A reduction in pay or loss of benefits is not a reasonable accommodation if there are alternative accommodations.
While employers are not required to provide the employee’s preferred accommodation, the guidance notes that an employer’s accommodation will not be “reasonable” if it requires that the employee “accept a reduction in pay or some loss of a benefit or privilege of employment (for example if unpaid leave is the employer’s proposed accommodation) and there is a reasonable alternative accommodation that does not require and would not impose an undue hardship on the employer’s business.” This is a key clarification from the previous guidance, and employers proposing unpaid leave as an accommodation should first consider alternative accommodations.

As a best practice, employers should discuss the revocation of a religious accommodation with the employee before taking action.
The guidance notes that the obligation to provide religious accommodations is a continuing obligation, but also one that allows for change depending on evolving circumstances. An employee’s sincerely held belief may change, and the employer has the right to discontinue a previously granted accommodation if it is no longer for a religious purpose or it subsequently imposes an undue hardship on the employer. The guidance further clarifies that, “as a best practice, employers should discuss with the employee any concerns it has about continuing a religious accommodation before revoking it.” Thus, employers should consider engaging in a dialogue with employees prior to revoking any reasonable accommodations. Such conversations may provide an opportunity to discuss alternative accommodations or how to account for changes in circumstance.

For more information, please see the links below:

EEOC’s Guidance and Answers

Section 12 of the Compliance Manual on Religious Discrimination

Article

What do employers need to do?
Employers should review the links provided above and per our law firm source, Mintz, employers should continue to monitor these updates and assess how they might change company policy or practice.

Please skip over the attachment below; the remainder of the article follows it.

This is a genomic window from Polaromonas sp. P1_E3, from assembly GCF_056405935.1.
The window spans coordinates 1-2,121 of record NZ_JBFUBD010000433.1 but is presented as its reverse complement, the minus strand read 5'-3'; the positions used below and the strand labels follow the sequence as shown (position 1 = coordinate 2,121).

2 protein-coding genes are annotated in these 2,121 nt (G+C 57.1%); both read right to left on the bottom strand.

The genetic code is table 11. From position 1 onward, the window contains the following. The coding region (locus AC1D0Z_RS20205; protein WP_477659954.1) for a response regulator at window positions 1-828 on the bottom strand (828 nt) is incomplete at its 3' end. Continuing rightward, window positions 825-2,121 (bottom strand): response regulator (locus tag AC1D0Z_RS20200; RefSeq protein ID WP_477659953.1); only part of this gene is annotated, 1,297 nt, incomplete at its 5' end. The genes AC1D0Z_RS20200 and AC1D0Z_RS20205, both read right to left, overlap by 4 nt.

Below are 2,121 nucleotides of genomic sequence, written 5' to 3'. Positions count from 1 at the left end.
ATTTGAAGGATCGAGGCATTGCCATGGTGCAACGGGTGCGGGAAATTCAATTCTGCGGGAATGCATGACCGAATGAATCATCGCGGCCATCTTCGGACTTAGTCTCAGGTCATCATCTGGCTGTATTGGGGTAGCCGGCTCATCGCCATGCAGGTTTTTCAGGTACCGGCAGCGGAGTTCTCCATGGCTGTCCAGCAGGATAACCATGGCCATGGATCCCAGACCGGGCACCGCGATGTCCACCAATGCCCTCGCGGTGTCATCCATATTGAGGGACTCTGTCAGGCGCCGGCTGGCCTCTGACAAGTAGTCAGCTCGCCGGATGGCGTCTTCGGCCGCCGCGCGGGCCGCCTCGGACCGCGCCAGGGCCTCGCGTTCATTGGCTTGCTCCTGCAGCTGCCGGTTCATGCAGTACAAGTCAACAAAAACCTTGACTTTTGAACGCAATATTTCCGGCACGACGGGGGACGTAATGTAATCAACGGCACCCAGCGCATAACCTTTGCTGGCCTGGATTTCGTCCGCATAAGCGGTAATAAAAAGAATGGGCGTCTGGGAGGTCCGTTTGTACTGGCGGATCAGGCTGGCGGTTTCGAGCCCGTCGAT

May 2022: EEOC Issues a Delay on PEO EEO-1 Report Filings

Update Applicable to:
All clients who have active PEO contracts

What happened?
On March 25, 2022, the Equal Employment Opportunity Commission (EEOC) granted a request by the National Association of Professional Employer Organizations (NAPEO) asking for additional time to transition PEO clients that are required to file EEO-1 reports with the EEOC.

What are the details?
In response to NAPEO’s concerns regarding additional time for PEOs and their client employers to comply with the updated procedures for third-party human resource organizations, “please be advised that PEOs and (their PEO client employers) will have through Tuesday, June 21, 2022, to submit and certify 2021 EEO-1 Component 1 reports.”

Administrative services only (ASO) clients will still need to meet the May 17, 2022 deadline.

What do employers need to do?
PEO clients should take advantage of this extended time and begin the process of collecting data and preparing reports to file prior to the deadline.

Clients will not have to pull data reports. Vensure is currently working with Prism to pull the appropriate data.

April 2022: U.S. Department of Homeland Security Extends the COVID-19 Requirement Flexibility

Update Applicable to:
All employers.

What happened?
In our previous communication here, we informed you about an extension to the Form I-9 compliance flexibility. This is an update on that law.

What are the details?